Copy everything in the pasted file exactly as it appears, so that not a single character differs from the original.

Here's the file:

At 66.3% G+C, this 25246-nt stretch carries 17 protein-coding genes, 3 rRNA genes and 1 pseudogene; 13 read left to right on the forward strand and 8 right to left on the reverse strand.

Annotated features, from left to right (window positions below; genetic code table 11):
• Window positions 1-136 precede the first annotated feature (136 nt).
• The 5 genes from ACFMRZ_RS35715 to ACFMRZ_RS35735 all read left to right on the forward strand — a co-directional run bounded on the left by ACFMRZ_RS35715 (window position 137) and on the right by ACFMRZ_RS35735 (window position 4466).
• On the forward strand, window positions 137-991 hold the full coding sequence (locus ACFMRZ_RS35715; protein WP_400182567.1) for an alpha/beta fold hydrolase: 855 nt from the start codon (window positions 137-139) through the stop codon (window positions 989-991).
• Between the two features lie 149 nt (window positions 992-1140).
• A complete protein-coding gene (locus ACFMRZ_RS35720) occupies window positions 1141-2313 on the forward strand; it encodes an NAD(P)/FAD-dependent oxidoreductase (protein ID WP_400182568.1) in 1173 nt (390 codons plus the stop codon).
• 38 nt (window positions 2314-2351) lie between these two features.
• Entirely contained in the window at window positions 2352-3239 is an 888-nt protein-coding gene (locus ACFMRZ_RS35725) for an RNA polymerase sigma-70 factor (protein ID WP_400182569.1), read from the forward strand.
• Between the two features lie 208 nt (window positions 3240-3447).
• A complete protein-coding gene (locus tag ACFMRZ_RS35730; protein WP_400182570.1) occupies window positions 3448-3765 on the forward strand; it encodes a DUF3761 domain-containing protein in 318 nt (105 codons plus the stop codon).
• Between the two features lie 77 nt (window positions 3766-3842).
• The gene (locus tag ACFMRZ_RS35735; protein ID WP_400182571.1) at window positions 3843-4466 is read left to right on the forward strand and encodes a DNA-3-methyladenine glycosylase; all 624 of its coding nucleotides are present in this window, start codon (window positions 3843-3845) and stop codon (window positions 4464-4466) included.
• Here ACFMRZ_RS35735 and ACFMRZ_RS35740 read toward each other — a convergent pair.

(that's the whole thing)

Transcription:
At 66.3% G+C, this 25246-nt stretch carries 17 protein-coding genes, 3 rRNA genes and 1 pseudogene; 13 read left to right on the forward strand and 8 right to left on the reverse strand.

Annotated features, from left to right (window positions below; genetic code table 11):
• Window positions 1-136 precede the first annotated feature (136 nt).
• The 5 genes from ACFMRZ_RS35715 to ACFMRZ_RS35735 all read left to right on the forward strand — a co-directional run bounded on the left by ACFMRZ_RS35715 (window position 137) and on the right by ACFMRZ_RS35735 (window position 4466).
• On the forward strand, window positions 137-991 hold the full coding sequence (locus ACFMRZ_RS35715; protein WP_400182567.1) for an alpha/beta fold hydrolase: 855 nt from the start codon (window positions 137-139) through the stop codon (window positions 989-991).
• Between the two features lie 149 nt (window positions 992-1140).
• A complete protein-coding gene (locus ACFMRZ_RS35720) occupies window positions 1141-2313 on the forward strand; it encodes an NAD(P)/FAD-dependent oxidoreductase (protein ID WP_400182568.1) in 1173 nt (390 codons plus the stop codon).
• 38 nt (window positions 2314-2351) lie between these two features.
• Entirely contained in the window at window positions 2352-3239 is an 888-nt protein-coding gene (locus ACFMRZ_RS35725) for an RNA polymerase sigma-70 factor (protein ID WP_400182569.1), read from the forward strand.
• Between the two features lie 208 nt (window positions 3240-3447).
• A complete protein-coding gene (locus tag ACFMRZ_RS35730; protein WP_400182570.1) occupies window positions 3448-3765 on the forward strand; it encodes a DUF3761 domain-containing protein in 318 nt (105 codons plus the stop codon).
• Between the two features lie 77 nt (window positions 3766-3842).
• The gene (locus tag ACFMRZ_RS35735; protein ID WP_400182571.1) at window positions 3843-4466 is read left to right on the forward strand and encodes a DNA-3-methyladenine glycosylase; all 624 of its coding nucleotides are present in this window, start codon (window positions 3843-3845) and stop codon (window positions 4464-4466) included.
• Here ACFMRZ_RS35735 and ACFMRZ_RS35740 read toward each other — a convergent pair.